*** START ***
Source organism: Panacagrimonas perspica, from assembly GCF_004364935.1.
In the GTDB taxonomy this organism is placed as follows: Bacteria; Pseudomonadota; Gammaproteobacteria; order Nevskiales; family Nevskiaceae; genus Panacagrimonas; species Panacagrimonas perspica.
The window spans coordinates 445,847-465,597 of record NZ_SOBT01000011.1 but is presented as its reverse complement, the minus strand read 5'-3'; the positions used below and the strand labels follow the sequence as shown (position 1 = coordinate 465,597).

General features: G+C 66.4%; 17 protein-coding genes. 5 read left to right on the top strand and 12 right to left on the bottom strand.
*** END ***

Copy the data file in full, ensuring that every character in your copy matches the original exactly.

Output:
Source organism: Panacagrimonas perspica, from assembly GCF_004364935.1.
In the GTDB taxonomy this organism is placed as follows: Bacteria; Pseudomonadota; Gammaproteobacteria; order Nevskiales; family Nevskiaceae; genus Panacagrimonas; species Panacagrimonas perspica.
The window spans coordinates 445,847-465,597 of record NZ_SOBT01000011.1 but is presented as its reverse complement, the minus strand read 5'-3'; the positions used below and the strand labels follow the sequence as shown (position 1 = coordinate 465,597).

General features: G+C 66.4%; 17 protein-coding genes. 5 read left to right on the top strand and 12 right to left on the bottom strand.